45

Do we need to reboot after adding a user to /etc/sudoers?

2
  • Have you tried running sudo before rebooting?
    – kos
    Aug 27, 2015 at 10:05
  • @kos have you down voted according to your comment ? if yes then you got my question wrongly. Jan 12, 2017 at 11:46

5 Answers 5

39

No. It'll work with the next sudo command.

But if it does not work, you can avoid rebooting by running

sudo service sudo restart
3
  • 3
    On my 14.04 system it did not work with the next sudo command. I needed to do sudo service sudo restart (Rebooting would have worked too, I guess. Bit overkill though.)
    – Nick Rice
    Jun 2, 2018 at 6:32
  • 32
    Failed to restart sudo.service: Unit sudo.service is masked.?
    – xeruf
    Nov 13, 2020 at 11:41
  • 1
    sudo is masked, which means most systemctl commands don't work with it. There is no need to restart anything after sudoedit, though, so there shouldn't be a need to restart the sudo "service." Read more here: askubuntu.com/questions/816285/…
    – gonzojive
    May 30, 2022 at 6:53
12

I just did this and yes, I did in fact have to reboot. So, maybe the previous answer wasn't wrong, but it definitely isn't right 100% of the time. Writing this in case someone else is looking for the answer as I just was.

4
  • 2
    I had to reboot as well.
    – Nathan B
    Feb 12, 2018 at 10:12
  • 1
    Instead of rebooting you can do sudo service sudo restart
    – Nick Rice
    Jun 2, 2018 at 6:32
  • @NickRice any idea on what to do in Arch Linux?
    – Necktwi
    Aug 5, 2018 at 3:50
  • 29
    What if $sudo service sudo restart outputs 'Failed to restart sudo.service: Unit sudo.service is masked.' Aug 2, 2019 at 12:31
2

In CentOS 7 you can also Logout from the system with "exit" and Login again and the Sudoers will be updated.

I've tested on minimal installation but I believe it works in other targets and possibly other distributions aswell.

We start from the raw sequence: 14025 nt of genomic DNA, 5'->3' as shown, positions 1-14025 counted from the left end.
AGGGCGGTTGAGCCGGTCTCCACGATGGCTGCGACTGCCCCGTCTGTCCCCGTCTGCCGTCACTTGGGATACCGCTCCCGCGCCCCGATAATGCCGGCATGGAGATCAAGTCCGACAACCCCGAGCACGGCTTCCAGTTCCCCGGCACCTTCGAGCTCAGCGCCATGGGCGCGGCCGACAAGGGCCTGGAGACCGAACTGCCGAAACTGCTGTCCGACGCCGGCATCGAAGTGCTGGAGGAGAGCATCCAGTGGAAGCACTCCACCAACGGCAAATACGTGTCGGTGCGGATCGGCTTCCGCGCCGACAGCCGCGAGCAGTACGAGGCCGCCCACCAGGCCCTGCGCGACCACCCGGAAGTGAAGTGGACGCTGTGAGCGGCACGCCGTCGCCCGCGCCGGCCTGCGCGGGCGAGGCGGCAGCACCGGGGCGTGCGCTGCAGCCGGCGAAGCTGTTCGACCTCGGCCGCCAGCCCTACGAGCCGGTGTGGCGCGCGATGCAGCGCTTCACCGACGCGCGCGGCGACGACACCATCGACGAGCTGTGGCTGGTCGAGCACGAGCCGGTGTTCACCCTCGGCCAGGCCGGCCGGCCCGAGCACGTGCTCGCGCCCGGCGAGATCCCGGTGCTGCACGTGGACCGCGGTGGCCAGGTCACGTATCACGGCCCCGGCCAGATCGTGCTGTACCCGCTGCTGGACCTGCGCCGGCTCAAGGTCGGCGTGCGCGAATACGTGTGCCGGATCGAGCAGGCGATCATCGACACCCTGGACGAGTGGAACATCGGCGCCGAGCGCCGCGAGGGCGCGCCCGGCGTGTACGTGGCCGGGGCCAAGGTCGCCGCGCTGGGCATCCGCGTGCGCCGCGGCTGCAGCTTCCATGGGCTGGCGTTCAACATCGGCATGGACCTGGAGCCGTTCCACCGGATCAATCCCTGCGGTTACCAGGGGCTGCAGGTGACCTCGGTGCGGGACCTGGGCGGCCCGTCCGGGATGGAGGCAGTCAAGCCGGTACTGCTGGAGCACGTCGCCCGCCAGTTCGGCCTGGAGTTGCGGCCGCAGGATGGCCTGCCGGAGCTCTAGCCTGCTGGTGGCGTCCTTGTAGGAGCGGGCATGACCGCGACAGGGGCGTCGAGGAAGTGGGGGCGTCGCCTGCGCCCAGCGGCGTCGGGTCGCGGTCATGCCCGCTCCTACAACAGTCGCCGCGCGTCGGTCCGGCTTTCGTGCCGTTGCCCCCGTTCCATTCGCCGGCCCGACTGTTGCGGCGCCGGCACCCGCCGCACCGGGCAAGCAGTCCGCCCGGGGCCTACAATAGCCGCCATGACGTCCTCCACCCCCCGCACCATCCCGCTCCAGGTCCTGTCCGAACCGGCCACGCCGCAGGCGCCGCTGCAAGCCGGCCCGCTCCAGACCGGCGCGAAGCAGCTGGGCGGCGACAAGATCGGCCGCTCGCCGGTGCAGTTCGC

1

In fact the only thing you need is to get a (new) login prompt, so using the following command works:

anyuser$ su -l <user>
user$ sudo <thenewlysudoedcommand>
... works...

But if you are logged in as GUI, then you need to logout & login again.

But, as with MOST linux tools you DON'T need to reboot the computer (that's a Windows thing).

1

After add user to sudo group,

#su - root -c "usermod -aG sudo username;"

execute following command:

newgrp sudo

And after that you can use sudo in your commands in current session without need to restart.

Also if you are in a shell script and you want to execute command just after add user to sudoers, run following command instead:

#su - root -c "usermod -aG sudo username;"
sg sudo -c 'sudo command1; sudo command2;'

And If you don't want to reapeat sudo word in each command do as follow:

sg sudo -c "sudo -- sh -c 'command1; command2;'"

OR

sg sudo -c "sudo -- sh -c '
 command1
 command2
'"
1
  • 1
    Please be careful if you use newgrp sudo as this will modify that user's primary group. If you want an alternative that does not modify that user's primary group but instead updates that user's secondary group list to include the previously added group, please try exec sg sudo newgrp. More info here. HTH.
    – jaimet
    Aug 12, 2023 at 13:34

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